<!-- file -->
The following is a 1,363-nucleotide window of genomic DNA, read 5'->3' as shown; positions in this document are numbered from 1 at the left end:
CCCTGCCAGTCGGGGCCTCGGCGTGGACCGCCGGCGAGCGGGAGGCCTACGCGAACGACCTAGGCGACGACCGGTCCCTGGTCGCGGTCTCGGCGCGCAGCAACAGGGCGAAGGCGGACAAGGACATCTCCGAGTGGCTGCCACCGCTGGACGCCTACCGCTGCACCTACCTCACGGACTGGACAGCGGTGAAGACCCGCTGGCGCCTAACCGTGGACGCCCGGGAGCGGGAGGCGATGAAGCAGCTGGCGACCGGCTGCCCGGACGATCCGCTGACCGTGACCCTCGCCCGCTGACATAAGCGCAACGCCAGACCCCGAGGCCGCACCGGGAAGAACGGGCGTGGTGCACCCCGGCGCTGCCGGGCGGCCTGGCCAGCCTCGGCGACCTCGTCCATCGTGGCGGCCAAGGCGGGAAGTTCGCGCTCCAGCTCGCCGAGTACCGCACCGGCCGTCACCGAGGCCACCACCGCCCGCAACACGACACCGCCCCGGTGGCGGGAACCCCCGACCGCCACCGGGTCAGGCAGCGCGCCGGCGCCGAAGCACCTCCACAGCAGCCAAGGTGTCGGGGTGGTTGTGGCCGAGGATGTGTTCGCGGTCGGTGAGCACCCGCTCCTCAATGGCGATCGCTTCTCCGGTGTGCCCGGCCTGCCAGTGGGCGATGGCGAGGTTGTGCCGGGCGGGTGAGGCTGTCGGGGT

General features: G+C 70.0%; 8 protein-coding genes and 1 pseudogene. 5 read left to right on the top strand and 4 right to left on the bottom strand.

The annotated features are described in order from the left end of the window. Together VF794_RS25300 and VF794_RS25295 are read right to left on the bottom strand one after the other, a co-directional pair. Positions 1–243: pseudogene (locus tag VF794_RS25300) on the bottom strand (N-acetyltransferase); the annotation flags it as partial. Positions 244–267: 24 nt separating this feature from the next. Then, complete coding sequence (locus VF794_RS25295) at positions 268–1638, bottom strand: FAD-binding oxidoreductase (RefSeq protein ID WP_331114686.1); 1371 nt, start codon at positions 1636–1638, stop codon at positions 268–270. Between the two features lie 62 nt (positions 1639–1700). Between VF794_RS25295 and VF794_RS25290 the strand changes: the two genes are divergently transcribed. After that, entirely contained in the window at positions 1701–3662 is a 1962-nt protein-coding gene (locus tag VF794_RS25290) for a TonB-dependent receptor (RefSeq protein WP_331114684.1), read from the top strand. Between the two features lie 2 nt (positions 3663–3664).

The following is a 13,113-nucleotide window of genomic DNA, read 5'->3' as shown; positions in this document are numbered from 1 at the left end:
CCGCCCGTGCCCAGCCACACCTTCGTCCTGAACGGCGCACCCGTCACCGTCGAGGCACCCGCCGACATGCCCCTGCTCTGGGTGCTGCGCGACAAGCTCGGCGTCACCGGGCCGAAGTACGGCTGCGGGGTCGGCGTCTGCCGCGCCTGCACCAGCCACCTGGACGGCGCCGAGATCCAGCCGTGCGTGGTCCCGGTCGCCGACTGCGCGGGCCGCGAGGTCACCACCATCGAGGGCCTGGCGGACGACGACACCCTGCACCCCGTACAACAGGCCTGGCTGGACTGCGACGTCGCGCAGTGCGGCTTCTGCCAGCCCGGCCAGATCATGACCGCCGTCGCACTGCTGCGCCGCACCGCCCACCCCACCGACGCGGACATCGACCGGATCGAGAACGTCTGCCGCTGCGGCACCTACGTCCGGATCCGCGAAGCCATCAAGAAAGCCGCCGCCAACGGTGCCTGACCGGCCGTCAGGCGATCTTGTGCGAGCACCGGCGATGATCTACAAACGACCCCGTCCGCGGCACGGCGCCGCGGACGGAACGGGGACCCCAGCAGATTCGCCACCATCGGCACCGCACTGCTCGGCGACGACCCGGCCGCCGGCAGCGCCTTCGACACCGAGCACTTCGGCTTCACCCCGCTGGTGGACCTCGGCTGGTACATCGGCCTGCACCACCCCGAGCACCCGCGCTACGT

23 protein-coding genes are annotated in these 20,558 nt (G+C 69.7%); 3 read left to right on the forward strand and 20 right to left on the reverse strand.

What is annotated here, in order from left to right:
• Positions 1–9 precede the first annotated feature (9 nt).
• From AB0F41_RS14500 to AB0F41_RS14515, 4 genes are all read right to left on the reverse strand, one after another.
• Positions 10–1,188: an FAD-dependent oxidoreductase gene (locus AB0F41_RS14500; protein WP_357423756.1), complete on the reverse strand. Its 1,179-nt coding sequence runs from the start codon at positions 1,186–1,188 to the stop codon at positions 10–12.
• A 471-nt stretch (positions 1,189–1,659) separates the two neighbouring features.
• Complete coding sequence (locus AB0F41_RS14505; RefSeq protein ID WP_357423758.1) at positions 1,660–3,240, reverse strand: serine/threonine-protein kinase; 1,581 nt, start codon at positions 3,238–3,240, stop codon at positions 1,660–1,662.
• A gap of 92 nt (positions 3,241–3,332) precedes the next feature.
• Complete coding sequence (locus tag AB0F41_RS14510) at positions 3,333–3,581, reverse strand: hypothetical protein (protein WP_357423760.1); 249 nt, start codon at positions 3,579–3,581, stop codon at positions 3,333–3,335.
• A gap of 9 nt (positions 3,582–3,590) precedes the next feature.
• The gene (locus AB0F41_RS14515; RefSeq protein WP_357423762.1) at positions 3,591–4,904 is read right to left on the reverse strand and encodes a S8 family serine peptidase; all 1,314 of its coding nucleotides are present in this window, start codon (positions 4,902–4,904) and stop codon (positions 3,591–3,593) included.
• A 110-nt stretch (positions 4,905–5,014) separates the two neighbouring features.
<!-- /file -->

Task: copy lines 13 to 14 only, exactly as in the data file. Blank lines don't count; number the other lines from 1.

• Complete coding sequence (locus AB0F41_RS14505; RefSeq protein ID WP_357423758.1) at positions 1,660–3,240, reverse strand: serine/threonine-protein kinase; 1,581 nt, start codon at positions 3,238–3,240, stop codon at positions 1,660–1,662.
• A gap of 92 nt (positions 3,241–3,332) precedes the next feature.